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Big Learning News 2-28-07
|Big Learning News
Karen Cole's Guide to Real-World Learning with Kids
Issue 5:7 February 28, 2007
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Our workshop kids have been hard at work making birdfeeders - see what they came up with at http://www.biglearning.org/treasure-bird-gallery/gallery.htm
Get Ready for Pi Day
http://www.tenet.edu/tctm/downloads/TMT_Fall_04.pdf (scroll down to page 6, "Slices of Pi").
Oh, the excitement is building...International Pi Day is right around the corner - March 14th, 2007. I really loved the Texas Math Teacher article (second link, above) - lots of genuinely interesting information about Pi. Some quotes to whet your appetite:
"The first use of the Greek letter π to represent the ratio of a circle’s circumference to its diameter seems to have been in the textbook Synopsis Palmariorium Mathesios, written by William Jones in 1706. He chose pi because it was the first letter of the Greek word ‘perimetrog’, meaning ‘surrounding perimeter’."
"Digit contests (or huge posters of the first several thousand digits) should be kept in perspective with the knowledge that knowing pi to as few as 50 digits more than suffices to estimate the circumference of a circle the size of the known universe to the accuracy of the size of a proton!"
There are also lots of activity ideas, many of which are NOT pointless - a refreshing departure from most Pi Day lists).
And now a family-friendly activity for International Pi Day. Bake round desserts! I recommend cookies. Cut out circles of dough in many different sizes. Use a piece of string to measure the circumference (distance around) and the diameter (distance across). No matter how big the cookie, it's always a little more than 3 times longer around than across - or 3.14etc. times longer, to be more precise. Measure before and after baking - the sizes are different but the ratio is the same. Try not to get dough on the calculator.
I know this activity seems a little nerdy and abstract, but I have to say that I have found it handy many times, in little everyday measurement tasks, to know that that a circumference of a round object is a little more than 3 times the diameter.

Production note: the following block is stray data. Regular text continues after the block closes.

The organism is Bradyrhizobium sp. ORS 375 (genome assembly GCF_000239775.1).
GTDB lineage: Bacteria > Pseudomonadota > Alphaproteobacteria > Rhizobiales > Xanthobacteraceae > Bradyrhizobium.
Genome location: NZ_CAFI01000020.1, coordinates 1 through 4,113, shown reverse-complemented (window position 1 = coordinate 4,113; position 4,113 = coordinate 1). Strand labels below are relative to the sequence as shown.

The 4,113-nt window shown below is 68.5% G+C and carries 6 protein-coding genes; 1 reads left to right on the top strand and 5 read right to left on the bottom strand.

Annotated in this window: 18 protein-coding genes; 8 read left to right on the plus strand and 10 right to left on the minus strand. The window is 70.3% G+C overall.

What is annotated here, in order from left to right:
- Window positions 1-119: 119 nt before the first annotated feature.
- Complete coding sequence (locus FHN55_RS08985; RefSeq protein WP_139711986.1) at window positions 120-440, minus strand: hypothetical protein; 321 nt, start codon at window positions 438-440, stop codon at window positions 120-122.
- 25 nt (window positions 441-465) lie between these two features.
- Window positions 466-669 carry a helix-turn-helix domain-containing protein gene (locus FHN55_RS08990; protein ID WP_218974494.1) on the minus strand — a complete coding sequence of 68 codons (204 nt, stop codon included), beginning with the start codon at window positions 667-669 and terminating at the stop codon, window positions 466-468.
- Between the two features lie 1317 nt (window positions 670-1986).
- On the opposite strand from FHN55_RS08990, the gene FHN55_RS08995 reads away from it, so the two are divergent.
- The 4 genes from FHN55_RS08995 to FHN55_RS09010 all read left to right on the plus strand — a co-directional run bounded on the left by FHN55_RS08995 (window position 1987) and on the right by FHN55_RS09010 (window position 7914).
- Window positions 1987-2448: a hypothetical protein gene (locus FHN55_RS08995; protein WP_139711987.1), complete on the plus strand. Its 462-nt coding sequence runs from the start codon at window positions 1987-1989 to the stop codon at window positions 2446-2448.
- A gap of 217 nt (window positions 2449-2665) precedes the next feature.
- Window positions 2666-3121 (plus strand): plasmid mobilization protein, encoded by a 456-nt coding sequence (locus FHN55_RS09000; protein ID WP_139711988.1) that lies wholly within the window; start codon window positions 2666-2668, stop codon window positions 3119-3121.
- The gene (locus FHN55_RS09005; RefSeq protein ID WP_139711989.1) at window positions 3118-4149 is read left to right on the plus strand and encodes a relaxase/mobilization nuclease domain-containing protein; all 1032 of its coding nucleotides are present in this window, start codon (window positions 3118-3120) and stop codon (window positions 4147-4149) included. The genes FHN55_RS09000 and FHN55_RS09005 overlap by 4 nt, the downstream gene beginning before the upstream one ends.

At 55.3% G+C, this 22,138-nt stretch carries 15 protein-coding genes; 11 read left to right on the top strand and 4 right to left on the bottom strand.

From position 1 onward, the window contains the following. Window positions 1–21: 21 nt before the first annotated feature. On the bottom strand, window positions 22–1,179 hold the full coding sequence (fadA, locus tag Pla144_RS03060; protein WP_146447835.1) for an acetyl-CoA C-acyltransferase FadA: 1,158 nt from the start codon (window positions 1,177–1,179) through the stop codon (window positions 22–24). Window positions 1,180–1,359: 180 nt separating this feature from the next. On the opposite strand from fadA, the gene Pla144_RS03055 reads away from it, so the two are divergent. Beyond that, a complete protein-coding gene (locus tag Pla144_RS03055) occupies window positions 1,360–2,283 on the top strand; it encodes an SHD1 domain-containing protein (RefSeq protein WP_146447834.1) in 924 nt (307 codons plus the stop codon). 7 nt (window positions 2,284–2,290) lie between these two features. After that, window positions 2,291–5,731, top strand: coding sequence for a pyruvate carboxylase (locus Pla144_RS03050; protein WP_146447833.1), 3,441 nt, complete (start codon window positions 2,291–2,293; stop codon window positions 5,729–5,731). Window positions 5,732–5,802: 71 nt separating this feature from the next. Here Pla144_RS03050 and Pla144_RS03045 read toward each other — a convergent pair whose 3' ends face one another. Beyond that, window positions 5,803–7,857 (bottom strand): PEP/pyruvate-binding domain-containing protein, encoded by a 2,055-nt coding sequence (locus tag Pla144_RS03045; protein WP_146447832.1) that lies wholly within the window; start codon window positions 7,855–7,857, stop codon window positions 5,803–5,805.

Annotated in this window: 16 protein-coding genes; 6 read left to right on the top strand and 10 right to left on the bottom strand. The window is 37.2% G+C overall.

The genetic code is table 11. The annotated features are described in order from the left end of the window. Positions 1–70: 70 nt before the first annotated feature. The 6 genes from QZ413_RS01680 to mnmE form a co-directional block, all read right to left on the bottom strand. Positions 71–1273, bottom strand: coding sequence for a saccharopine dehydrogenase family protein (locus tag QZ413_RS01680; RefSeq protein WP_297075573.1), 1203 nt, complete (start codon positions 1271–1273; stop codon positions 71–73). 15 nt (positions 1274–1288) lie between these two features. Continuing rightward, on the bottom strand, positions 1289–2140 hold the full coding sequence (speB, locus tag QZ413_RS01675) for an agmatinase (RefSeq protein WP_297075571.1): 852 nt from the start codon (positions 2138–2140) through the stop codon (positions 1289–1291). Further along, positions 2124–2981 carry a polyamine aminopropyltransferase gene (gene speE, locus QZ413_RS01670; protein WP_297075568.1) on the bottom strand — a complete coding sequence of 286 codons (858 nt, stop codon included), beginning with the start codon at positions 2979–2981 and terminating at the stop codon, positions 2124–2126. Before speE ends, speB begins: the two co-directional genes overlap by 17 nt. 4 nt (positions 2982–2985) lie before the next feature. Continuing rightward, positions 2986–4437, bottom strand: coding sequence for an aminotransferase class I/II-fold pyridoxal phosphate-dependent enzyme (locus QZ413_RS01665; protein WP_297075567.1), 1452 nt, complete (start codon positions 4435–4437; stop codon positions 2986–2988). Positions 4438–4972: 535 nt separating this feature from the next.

Make a balloon-powered car
These are fun little things - I remember getting one as a cereal box prize when I was a kid. You blow up a balloon attached to a car, set it down and let it race across the floor. And even using a store-bought one, you have an illustration of the principles of rocket engines and Newton's Third Law of Motion (the equal-and-opposite force law). That is, the balloon pushes the air back, and that pushes the car with equal force in the opposite direction. This is the same principle that makes real rocket engines work in space - the engine pushes out hot gasses from the combustion inside, and that pushes the rocket forward in space.
Designing your own balloon car puts you up against all sorts of fun mechanical challenges and is full of Big Learning opportunities related to mechanics. Here are two designs I looked at, which each use recycle-bin materials:
I really liked the first design, but you make the whole car from a styrofoam meat tray, which I didn't have. So I worked from the second design.
Parts of a Balloon Racer
No matter what design your child chooses, he or she will need the following parts:
A body - something to hold the balloon that will power the car. The first design uses styrofoam; the second uses cardboard.